Supportive care needs of patients with advanced disease undergoing radiotherapy for symptom control

Margaret I. Fitch


Many patients with advanced cancer have numerous medical complications and multiple sites involving metastases that cause distressing symptoms. Radiotherapy is often used for the palliative treatment of these patients, especially those with bone metastases. There is a lack of information about the types of supportive care needs these patients experience, the services that are available for them, and whether people want help with their needs.

The main purpose of this cross-sectional, descriptive study was to identify the supportive care needs (physical, emotional, social, spiritual, psychological, and practical) of patients with advanced cancer who attended the Palliative Radiation Therapy Rapid Response Clinic (PRTRRC) at a comprehensive, ambulatory cancer centre. A second purpose was to determine if patients wanted assistance in meeting those needs.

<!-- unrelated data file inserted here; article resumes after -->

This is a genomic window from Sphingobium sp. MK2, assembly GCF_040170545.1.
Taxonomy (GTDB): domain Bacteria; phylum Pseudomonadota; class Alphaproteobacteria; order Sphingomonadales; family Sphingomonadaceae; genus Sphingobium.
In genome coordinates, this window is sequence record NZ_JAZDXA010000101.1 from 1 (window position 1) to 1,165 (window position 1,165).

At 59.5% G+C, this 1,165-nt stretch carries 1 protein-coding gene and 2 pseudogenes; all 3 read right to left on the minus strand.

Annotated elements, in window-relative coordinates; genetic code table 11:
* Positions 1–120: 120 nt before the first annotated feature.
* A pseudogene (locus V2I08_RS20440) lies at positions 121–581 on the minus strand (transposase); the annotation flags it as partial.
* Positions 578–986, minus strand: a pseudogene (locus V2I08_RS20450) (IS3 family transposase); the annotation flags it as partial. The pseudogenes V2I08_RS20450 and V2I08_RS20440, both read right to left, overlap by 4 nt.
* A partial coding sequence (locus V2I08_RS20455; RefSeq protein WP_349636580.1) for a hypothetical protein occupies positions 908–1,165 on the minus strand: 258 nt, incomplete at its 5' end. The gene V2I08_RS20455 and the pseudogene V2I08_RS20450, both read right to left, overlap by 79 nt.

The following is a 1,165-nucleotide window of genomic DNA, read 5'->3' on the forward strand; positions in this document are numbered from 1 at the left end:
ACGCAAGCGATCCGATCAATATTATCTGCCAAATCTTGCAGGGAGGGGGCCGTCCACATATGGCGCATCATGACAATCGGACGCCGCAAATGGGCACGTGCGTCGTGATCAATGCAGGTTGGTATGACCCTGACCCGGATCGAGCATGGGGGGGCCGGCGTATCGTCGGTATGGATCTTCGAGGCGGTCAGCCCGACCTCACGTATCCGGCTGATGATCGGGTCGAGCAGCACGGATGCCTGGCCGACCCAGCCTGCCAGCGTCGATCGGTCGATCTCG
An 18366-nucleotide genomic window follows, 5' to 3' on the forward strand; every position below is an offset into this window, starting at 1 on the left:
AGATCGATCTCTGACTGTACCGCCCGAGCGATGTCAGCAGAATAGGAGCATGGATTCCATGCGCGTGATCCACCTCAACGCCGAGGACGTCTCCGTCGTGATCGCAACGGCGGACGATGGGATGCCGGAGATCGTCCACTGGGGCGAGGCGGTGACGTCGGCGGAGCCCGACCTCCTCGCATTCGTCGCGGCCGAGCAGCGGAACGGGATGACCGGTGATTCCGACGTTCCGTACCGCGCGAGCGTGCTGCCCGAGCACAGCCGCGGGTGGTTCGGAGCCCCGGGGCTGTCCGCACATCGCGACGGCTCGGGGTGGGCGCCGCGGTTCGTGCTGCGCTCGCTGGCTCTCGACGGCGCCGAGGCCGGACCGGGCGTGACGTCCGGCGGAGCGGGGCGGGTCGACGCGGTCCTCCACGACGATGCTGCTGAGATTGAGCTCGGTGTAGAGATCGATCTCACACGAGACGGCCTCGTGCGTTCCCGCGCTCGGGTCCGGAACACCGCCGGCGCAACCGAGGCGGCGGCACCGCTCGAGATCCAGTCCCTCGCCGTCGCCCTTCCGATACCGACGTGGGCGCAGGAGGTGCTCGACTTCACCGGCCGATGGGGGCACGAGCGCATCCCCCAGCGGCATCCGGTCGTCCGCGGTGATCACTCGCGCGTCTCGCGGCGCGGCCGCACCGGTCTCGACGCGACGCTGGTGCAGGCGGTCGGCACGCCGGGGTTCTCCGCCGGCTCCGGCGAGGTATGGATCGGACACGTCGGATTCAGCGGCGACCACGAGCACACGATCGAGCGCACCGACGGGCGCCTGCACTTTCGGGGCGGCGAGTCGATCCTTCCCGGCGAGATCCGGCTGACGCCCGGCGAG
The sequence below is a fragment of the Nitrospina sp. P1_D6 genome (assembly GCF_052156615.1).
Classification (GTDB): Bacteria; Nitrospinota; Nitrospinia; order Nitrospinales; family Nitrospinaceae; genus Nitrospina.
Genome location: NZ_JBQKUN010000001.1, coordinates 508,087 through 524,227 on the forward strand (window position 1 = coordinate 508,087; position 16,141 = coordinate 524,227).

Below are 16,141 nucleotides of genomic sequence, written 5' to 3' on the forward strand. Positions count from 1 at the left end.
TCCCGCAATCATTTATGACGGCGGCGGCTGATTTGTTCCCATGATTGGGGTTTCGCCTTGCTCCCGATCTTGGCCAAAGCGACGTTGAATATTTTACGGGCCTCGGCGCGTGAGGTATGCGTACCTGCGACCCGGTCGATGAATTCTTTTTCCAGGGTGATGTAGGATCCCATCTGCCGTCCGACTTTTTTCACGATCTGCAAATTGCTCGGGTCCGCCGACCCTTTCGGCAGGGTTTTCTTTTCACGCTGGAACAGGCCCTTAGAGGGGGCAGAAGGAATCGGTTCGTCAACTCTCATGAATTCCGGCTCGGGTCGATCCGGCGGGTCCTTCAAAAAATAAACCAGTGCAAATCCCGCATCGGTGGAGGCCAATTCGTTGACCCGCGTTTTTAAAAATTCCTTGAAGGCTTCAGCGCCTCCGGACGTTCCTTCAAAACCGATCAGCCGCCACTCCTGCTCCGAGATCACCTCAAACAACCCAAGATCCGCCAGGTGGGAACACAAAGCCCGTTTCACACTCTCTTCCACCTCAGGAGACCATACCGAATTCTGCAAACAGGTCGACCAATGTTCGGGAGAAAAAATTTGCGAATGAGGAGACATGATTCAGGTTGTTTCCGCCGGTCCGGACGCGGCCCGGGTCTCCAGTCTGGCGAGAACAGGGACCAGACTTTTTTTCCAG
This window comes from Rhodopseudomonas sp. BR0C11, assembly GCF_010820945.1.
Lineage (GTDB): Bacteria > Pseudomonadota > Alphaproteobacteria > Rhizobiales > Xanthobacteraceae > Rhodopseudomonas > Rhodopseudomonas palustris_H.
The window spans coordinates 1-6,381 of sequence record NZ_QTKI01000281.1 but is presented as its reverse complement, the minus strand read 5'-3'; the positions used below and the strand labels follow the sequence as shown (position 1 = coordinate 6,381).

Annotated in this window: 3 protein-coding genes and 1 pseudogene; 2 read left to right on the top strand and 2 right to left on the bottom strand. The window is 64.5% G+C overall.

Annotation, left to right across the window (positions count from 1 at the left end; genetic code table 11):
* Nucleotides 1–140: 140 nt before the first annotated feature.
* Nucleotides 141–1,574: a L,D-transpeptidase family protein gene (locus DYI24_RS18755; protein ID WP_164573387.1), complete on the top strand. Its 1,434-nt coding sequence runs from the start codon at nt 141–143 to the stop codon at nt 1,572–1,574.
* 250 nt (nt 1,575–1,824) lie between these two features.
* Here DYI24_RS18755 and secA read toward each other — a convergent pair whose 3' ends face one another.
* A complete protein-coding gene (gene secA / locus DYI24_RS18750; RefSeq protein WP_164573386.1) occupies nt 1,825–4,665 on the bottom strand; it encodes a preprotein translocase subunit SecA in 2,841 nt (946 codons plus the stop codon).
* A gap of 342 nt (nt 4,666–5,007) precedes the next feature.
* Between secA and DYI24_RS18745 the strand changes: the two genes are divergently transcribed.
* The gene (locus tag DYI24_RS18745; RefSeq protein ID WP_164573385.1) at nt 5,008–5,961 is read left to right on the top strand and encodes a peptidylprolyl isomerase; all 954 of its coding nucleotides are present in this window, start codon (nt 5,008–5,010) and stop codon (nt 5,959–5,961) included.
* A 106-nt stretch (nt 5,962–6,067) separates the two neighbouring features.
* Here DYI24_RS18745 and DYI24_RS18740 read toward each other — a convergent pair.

A total of 69 patients participated in this study by completing a self-report questionnaire. The data provided a clear indication that a range of supportive care needs remained unmet for this patient group. Lack of energy, pain, and concerns about the worries of those close to them were the most frequently reported needs. Additionally, patients expressed a range of difficulty managing needs and many of these patients desired help to manage the identified needs. However, despite this reality, significant numbers of patients indicated they did not wish to have assistance with some needs. Suggestions for practice and future research are offered to assist oncology nurses in providing supportive care to these patients.

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